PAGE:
The renal cortical interstitium: morphological and functional aspects
The renal interstitial compartment, situated between basement membranes of epithelia and vessels, contains two contiguous cellular networks. One network is formed by interstitial fibroblasts, the second one by dendritic cells. Both are in intimate contact with each other. Fibroblasts are interconnected by junctions and connected to basement membranes of vessels and tubules by focal adhesions. Fibroblasts constitute the “skeleton” of the kidney. In the renal cortex, fibroblasts produce erythropoietin and are distinguished from other interstitial cells by their prominent F-actin cytoskeleton, abundance of rough endoplasmic reticulum, and by ecto-5′-nucleotidase expression in their plasma membrane. The resident dendritic cells belong to the mononuclear phagocyte system and fulfil a sentinel function. They are characterized by their expression of MHC class II and CD11c. The central situation of fibroblasts suggests that signals from tubules, vessels, and inflammatory cells converge in fibroblasts and elicit an integrated response. Following tubular damage and inflammatory signals fibroblasts proliferate, change to the myofibroblast phenotype and increase their collagen production, potentially resulting in renal fibrosis. The acquisition of a profibrotic phenotype by fibroblasts in renal diseases is generally considered a main causal event in the progression of chronic renal failure. However, it might also be seen as a repair process.
KeywordsMyofiboblasts Dendritic cells Unilateral ureter obstruction Thiazide diuretics Morphology
The fibroblasts in the interstitium provide the “skeleton” of the tissue and maintain the three-dimensional architecture of the tissue. The interstitium is necessarily involved in all intrarenal exchange processes since the reabsorption and secretion of fluid and solutes implicates a transit across the interstitial compartment. Cortical fibroblasts play a role in the production of regulatory substances, such as extracellular adenosine (Le Hir and Kaissling 1993) and erythropoietin (Bachmann et al. 1993; Maxwell et al. 1993). In the healthy organ dendritic cells, belonging to the mononuclear phagocyte system, reside in the interstitium in line with their sentinel function. In disease, various inflammatory cells infiltrate the interstitium. In the diseased kidney, the cellular content as well as the content of fibers and matrix in the interstitium increases, eventually yielding renal fibrosis.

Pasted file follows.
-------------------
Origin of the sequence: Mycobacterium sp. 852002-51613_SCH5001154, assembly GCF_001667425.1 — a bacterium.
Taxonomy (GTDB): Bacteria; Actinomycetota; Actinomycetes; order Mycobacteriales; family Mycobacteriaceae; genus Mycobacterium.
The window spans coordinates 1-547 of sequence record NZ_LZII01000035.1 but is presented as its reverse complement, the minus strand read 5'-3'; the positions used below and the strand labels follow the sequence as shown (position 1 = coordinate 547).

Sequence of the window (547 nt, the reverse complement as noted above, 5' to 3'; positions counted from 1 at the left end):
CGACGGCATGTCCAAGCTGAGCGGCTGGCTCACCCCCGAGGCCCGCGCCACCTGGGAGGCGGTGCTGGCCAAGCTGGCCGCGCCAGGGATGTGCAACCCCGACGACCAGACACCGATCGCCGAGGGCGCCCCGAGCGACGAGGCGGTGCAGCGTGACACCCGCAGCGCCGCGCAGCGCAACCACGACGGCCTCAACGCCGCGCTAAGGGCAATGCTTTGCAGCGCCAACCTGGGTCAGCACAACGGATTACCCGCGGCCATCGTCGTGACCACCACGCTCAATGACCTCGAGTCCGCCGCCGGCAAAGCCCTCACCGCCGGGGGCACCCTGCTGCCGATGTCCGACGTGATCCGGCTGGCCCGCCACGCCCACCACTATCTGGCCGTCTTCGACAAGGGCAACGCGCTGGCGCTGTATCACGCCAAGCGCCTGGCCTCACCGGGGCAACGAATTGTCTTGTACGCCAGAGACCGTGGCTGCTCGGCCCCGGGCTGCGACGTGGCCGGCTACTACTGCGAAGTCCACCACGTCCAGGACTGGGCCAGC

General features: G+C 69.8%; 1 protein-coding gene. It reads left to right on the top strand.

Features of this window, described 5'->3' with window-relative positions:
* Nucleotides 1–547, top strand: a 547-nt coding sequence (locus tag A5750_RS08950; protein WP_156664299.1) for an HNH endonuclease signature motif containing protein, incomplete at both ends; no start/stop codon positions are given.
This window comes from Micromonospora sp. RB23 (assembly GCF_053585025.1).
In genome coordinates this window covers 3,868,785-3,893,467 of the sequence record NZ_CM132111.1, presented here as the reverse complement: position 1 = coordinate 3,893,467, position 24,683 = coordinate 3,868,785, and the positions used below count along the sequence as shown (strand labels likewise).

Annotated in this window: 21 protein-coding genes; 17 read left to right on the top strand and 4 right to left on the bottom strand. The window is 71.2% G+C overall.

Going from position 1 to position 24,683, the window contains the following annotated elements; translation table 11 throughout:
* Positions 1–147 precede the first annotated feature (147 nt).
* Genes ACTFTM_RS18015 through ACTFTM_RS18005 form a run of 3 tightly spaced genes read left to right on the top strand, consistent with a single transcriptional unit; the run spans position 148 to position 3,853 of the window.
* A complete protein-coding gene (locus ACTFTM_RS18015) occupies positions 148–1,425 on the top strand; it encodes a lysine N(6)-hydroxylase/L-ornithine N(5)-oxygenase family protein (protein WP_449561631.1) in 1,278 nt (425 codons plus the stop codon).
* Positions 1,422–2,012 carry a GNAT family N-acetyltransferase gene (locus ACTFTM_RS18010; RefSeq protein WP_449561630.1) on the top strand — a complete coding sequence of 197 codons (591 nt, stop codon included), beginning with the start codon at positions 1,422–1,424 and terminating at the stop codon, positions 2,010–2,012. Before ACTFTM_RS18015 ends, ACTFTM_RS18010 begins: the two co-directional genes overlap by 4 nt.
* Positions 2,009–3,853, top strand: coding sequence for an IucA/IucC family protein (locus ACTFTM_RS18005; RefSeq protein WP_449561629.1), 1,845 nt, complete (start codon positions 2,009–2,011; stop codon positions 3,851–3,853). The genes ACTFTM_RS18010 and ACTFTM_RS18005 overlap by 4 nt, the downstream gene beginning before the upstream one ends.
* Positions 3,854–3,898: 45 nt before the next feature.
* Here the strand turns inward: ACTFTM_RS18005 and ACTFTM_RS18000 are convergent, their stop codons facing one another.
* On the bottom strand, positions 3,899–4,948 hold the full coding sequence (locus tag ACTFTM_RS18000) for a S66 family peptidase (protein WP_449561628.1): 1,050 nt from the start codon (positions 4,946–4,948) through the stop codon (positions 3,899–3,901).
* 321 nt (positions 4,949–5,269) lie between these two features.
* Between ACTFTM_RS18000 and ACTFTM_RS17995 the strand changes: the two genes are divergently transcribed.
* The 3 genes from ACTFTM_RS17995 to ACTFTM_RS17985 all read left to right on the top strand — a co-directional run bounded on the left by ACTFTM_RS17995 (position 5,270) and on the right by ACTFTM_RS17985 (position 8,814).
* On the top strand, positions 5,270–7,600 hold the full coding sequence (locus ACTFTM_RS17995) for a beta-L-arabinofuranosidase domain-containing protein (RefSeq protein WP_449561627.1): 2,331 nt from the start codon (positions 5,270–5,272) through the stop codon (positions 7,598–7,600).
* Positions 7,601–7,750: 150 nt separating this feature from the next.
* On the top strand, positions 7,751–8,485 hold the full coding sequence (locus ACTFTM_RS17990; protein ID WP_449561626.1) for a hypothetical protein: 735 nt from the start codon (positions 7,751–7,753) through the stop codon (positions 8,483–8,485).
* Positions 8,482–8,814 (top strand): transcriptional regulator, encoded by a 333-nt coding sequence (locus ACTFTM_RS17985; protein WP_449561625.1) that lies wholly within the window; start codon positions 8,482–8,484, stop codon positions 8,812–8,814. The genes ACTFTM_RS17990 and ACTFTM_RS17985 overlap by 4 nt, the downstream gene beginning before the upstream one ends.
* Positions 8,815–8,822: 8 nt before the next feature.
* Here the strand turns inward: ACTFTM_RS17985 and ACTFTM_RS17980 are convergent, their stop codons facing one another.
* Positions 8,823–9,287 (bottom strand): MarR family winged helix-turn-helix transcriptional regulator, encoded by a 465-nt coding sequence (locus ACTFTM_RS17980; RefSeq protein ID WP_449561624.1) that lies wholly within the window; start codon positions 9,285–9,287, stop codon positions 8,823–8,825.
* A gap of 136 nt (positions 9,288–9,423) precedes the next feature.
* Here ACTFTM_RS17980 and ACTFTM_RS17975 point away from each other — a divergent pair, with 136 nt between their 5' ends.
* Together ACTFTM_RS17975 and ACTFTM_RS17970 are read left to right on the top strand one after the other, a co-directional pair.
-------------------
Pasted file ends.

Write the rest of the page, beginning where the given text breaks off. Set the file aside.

The cortical interstitium, and in particular the fibroblasts, are often overlooked in conventional tissue preparations of healthy kidneys. However, under inflammatory conditions the interstitial space becomes massively expanded and fibroblasts acquire the myofibroblast phenotype: they express alpha smooth muscle actin (αSMA) and have an increased capacity for production of collagen fibrils and matrix.
In this review based on studies in rats and mice we describe the morphology of interstitial cells of the healthy renal cortex and in various models of diseases. The observations suggest that fibroblasts are the pivotal cells in the renal interstitium.
Problems in studying interstitial cells in the kidney
Following older electron microscopic investigations (Bulger and Nagle 1973; Lemley and Kriz 1991; Takahashi-Iwanaga 1991) only a few reports dealt with the structure of interstitial cells in healthy kidney. The reasons are mostly technical. The study of the cells in the cortical interstitium is difficult since after immersion fixation the interstitial space and the capillaries are usually collapsed whereas tubules are swollen. The light microscopic distinction between fibroblasts, endothelial cells, and dendritic cells is awkward in such tissue preparations. Only perfusion fixation and the use of thin light microscopic (<3 μm) sections and of electron microscopy provide a reasonably safe distinction of fibroblasts and other interstitial cells.